August 17, 2001 | MARTIN STEINBERG, ASSOCIATED PRESS
Still youthful, maestro Gerard Schwarz celebrates his 54th birthday this weekend at a bittersweet moment. Days after his birthday on Sunday, he will give his final performances as music director of Lincoln Center's venerable Mostly Mozart summer festival, a position he has held in his home turf for 17 years. The Juilliard-trained conductor and former New York Philharmonic trumpet player has been associated with the festival for nearly two decades.
ENTERTAINMENT
July 30, 1996 | MARK SWED, TIMES MUSIC CRITIC
Ignore China at your own risk. Nixon said it a quarter century ago. The music world, a lot slower on the uptake, is now getting the message. That China is suddenly becoming a significant force in Western music should be of no surprise. Isaac Stern went to Beijing years ago to help awaken a musical sleeping giant. So did Pavarotti. So did American and European orchestras.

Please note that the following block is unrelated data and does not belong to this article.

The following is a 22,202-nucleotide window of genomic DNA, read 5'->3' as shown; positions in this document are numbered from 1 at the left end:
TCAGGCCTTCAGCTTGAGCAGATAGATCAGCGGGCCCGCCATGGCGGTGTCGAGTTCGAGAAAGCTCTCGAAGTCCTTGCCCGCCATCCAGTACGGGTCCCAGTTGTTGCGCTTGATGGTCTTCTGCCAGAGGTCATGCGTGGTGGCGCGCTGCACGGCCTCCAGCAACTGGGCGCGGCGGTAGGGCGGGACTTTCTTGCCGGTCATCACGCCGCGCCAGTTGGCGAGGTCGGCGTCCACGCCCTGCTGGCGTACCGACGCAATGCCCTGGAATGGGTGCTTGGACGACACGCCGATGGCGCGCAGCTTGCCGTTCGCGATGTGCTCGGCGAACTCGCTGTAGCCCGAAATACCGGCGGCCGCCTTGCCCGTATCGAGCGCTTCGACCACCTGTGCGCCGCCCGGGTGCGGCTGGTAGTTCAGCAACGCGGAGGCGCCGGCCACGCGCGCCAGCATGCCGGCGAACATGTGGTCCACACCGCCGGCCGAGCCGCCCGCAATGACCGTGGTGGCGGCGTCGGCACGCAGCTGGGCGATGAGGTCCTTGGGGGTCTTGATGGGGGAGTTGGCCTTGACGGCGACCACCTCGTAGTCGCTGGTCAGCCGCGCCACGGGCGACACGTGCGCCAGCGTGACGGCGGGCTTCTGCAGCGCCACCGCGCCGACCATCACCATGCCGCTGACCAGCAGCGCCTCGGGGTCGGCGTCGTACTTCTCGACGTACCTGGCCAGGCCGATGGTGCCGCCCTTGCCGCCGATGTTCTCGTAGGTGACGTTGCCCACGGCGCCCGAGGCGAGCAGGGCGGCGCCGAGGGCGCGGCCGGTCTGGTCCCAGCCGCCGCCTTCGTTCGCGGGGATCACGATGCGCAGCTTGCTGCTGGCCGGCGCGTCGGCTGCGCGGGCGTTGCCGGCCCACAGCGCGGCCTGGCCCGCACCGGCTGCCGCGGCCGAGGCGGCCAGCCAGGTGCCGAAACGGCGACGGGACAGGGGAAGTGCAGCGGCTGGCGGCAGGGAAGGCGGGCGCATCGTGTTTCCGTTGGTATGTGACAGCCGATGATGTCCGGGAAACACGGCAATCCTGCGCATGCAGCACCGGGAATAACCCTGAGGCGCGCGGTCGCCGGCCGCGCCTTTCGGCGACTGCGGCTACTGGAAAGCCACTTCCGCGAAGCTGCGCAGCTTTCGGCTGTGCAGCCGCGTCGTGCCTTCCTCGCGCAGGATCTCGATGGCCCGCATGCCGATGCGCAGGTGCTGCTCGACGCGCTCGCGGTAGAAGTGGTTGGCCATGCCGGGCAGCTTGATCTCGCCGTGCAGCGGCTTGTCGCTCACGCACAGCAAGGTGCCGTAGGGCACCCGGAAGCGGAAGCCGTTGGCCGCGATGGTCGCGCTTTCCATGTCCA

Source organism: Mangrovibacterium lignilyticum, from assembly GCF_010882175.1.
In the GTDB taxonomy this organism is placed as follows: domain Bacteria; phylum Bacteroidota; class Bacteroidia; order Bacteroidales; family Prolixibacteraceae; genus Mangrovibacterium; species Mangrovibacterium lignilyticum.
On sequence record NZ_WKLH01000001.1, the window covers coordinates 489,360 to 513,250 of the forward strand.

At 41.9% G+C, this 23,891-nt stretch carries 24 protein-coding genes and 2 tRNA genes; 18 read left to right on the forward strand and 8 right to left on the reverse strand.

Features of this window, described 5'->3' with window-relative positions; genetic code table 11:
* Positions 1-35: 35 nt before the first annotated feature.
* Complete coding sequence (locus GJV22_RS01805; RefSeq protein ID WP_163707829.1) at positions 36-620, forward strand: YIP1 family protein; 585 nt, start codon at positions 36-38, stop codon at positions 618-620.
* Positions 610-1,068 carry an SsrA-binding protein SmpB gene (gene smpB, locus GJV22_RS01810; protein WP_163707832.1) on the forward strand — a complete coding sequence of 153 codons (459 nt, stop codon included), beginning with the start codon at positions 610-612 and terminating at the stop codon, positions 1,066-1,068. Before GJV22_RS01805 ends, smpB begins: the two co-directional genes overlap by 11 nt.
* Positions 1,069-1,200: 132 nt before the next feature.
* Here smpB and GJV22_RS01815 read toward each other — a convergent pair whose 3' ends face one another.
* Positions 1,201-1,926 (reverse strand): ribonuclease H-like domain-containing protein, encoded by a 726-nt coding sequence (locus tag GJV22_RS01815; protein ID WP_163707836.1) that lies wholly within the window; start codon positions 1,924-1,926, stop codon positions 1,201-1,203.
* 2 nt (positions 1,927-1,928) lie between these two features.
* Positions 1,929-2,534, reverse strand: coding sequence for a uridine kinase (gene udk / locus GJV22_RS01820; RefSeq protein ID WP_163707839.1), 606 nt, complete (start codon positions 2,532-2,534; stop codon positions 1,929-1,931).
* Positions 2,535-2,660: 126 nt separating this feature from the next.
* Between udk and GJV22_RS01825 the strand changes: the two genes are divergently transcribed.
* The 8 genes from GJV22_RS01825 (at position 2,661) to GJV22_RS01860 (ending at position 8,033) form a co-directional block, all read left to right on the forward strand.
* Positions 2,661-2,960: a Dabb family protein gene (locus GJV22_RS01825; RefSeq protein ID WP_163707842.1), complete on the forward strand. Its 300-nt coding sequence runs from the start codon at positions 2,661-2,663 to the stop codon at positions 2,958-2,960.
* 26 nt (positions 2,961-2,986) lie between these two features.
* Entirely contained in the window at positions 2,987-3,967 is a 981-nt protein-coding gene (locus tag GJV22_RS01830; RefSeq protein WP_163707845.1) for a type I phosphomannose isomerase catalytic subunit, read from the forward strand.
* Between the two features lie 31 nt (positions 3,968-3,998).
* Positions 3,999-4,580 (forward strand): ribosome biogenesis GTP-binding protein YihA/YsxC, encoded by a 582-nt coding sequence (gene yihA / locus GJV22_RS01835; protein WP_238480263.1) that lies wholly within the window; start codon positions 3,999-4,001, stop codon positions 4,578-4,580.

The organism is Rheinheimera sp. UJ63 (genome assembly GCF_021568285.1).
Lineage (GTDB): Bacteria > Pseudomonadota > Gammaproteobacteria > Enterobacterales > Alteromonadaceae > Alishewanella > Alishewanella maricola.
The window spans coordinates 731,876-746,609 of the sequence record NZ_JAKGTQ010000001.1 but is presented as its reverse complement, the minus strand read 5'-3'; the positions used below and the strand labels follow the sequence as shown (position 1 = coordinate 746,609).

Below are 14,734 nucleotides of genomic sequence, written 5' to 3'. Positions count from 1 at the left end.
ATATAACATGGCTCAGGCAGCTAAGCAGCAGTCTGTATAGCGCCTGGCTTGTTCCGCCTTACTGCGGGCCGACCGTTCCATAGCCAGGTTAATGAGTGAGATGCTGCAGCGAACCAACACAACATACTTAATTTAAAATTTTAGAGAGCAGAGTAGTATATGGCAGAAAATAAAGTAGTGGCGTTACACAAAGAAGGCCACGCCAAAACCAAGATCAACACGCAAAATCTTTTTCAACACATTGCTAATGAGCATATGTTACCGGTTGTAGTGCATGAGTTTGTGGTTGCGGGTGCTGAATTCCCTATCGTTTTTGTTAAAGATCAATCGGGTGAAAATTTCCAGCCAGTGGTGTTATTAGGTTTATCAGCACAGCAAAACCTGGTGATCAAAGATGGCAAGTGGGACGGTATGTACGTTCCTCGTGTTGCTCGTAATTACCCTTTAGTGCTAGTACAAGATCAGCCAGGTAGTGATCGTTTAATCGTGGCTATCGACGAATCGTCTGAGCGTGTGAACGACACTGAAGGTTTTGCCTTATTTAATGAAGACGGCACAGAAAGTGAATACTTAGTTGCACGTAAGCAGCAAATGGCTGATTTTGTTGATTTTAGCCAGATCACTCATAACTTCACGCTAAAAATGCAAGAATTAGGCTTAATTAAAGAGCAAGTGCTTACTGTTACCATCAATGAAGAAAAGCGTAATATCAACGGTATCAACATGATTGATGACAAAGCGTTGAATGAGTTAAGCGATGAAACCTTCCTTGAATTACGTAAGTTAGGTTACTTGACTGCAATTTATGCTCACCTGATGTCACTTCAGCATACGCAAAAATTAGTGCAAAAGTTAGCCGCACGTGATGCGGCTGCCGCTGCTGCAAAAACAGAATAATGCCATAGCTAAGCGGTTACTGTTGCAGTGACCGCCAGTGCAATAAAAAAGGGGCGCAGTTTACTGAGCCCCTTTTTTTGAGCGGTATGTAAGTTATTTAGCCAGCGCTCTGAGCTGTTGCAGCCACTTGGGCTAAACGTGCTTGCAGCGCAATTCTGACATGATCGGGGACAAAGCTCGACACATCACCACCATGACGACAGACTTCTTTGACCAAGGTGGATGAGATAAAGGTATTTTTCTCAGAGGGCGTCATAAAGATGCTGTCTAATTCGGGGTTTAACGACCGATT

ENTERTAINMENT
July 11, 2000 | KARIN LIPSON, NEWSDAY
There's Vermeer and video, reggae and avant-garde electronic music, symposia and the circus. Lincoln Center Festival 2000, which begins today and runs through July 30, features 29 productions, including 16 premieres and debuts, that are nothing if not eclectic. In fact, can such a varied program be said to have a central theme? "A lot of what we're doing here is about the intersection of cultures," says Nigel Redden, director of the festival.
ENTERTAINMENT
July 22, 2002 | MARK SWED, TIMES STAFF WRITER
NEW YORK--While ever loved as a wonderful town, post-9/11 this remains a wary town. In the subway, for instance, a slight smell of smoke--common enough from small track fires or station renovation work--was once ignored by hardened commuters but now generates nervous looks and panicky exits. New York hops as it always does in the summer, but the World Trade Center tragedy and fear of terrorism are continuing undercurrents.
ENTERTAINMENT
August 17, 2001 | MARTIN STEINBERG, ASSOCIATED PRESS